(1.34)        (1.41)       (0.81)

Inflation                       -131.27       -154.29    -301.7 **
                               (136.05)       (138.5)     (137.07)

Labour Productivity               0.007         0.009        0.006
                                (0.019)        (0.21)       (0.18)

LM                              353.7 *      372.84 *     474.67 *

H                             11.65 ***       12.5 **        6.9 @

Adj [R.sup.2]                      0.88          0.87         0.87

F model test                    69.27 *       69.13 *      71.15 *

F test for [U.sub.1] = 0        30.75 *       31.87 *         38.46

Independent variables           Dependent Variable:
                                 Real private GFCF

                                Model 4      Model 5

Governance                      -5954 *   -7485.94 *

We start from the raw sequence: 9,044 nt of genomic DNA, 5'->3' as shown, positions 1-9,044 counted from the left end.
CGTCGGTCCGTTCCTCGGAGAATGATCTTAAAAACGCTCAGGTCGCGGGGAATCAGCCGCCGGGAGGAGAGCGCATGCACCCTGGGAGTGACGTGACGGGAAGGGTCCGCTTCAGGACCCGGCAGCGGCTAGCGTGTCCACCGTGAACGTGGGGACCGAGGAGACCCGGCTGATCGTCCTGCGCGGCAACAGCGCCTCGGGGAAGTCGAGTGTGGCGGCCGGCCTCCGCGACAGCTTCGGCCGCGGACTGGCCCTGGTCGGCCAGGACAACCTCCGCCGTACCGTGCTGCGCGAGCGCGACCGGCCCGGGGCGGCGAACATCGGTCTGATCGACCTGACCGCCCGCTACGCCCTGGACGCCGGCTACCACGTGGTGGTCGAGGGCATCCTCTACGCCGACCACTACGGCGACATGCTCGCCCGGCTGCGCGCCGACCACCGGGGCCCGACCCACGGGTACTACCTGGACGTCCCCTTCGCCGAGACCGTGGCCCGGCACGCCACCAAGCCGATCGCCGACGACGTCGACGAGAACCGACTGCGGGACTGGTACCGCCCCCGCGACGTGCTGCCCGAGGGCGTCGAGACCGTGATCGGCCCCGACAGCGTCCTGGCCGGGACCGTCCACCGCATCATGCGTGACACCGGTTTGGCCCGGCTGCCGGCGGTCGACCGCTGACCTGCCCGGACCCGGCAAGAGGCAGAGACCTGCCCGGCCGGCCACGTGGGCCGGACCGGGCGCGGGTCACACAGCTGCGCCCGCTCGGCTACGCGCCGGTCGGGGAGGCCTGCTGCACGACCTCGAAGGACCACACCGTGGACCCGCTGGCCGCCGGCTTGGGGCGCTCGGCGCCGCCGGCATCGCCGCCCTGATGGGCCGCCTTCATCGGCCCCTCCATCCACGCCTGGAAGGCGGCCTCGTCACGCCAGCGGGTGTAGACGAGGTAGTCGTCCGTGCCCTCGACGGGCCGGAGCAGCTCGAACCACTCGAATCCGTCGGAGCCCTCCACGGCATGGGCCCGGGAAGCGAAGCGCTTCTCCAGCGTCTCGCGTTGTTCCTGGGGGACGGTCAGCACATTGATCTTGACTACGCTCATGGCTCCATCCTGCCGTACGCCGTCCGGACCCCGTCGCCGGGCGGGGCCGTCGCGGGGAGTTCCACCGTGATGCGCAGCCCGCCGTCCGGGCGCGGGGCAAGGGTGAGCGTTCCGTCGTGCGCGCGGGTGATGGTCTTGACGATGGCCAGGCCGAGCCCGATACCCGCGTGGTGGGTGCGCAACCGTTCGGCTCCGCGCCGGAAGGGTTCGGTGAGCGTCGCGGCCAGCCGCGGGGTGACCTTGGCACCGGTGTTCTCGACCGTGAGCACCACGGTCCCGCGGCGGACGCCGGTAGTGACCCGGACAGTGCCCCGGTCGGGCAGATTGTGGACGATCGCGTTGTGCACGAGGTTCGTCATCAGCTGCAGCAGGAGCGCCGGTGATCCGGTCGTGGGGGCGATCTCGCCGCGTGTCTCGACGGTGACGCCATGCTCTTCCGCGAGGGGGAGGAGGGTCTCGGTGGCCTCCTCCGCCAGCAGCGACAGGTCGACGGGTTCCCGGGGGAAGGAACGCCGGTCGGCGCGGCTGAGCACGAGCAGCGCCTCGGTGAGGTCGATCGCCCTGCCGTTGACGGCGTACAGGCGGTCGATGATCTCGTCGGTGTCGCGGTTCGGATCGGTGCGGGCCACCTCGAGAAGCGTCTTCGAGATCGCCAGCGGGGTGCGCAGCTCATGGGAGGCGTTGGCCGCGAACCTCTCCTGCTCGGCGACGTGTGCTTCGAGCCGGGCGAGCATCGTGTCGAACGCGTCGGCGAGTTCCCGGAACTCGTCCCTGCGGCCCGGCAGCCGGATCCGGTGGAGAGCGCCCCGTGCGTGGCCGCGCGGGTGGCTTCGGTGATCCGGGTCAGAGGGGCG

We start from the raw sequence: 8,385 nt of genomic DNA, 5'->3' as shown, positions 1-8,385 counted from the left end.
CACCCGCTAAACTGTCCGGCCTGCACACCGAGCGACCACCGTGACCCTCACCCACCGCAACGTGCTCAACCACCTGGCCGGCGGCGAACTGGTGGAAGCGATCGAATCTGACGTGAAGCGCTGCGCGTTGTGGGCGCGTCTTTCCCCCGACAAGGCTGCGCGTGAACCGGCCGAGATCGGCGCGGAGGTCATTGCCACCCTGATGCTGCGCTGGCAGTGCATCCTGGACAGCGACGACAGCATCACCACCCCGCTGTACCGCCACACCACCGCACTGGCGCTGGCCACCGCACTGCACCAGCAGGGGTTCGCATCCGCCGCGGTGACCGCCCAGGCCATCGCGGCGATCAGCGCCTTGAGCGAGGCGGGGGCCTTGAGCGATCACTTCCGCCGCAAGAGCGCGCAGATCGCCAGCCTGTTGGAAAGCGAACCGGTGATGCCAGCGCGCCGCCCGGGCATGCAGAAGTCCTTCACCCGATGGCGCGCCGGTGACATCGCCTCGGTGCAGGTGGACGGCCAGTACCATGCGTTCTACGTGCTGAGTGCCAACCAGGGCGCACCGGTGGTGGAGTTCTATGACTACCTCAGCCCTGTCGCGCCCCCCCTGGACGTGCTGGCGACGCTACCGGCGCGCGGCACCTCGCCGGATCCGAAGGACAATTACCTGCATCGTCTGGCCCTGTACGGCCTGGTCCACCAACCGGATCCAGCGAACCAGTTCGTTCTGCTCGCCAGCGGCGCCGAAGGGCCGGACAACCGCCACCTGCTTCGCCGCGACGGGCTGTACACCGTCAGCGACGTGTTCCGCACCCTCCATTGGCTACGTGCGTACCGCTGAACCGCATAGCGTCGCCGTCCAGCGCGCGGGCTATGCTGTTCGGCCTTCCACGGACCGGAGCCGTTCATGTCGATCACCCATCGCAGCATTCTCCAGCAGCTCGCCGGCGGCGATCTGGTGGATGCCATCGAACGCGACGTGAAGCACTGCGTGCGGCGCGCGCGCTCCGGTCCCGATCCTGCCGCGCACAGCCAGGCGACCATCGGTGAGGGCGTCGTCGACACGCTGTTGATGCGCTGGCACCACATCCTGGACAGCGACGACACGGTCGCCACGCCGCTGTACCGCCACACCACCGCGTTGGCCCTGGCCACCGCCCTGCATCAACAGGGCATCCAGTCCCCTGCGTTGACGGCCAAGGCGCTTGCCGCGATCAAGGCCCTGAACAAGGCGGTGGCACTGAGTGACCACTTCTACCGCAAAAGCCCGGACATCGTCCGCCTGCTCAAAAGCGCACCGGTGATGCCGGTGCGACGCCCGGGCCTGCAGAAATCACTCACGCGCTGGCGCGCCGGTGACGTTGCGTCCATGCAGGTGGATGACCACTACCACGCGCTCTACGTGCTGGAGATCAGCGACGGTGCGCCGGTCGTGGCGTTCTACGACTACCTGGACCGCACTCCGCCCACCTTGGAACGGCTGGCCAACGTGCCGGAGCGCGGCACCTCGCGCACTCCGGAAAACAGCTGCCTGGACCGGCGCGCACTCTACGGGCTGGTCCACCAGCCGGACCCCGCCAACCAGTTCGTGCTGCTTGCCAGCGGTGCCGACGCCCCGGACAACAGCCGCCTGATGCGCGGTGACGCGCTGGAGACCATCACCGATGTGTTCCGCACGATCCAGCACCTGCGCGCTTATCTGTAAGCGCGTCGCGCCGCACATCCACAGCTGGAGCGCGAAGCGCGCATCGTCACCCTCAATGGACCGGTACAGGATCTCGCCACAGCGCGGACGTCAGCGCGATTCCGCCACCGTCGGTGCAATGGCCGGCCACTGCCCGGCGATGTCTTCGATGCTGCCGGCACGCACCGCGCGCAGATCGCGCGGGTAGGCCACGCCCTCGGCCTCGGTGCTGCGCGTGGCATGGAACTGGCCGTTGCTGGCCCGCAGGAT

(16.01    (2022.12)

Infrastructure                             9868.25 *

Market size                      2.05 *

Availability of finance

Inflation                        -69.82    -615.69 *
                                (145.6)     (152.88)

Labour Productivity            0.033 **       0.05 *
                                 (0.16)       (0.18)

LM                             405.91 *     380.45 *

H                               21.15 *      13.18 *

Adj [R.sup.2]                      0.86         0.81

F model test                     61.8 *      44.54 *

F test for [U.sub.1] = 0        49.43 *      34.73 *

Notes: (1) *, **, *** and @ indicate statistical significance at
1%, 5%, 10% and 12 %, respectively.

(2) The figures in parenthesis are standard errors of estimates.

Source: Estimated using equation (7).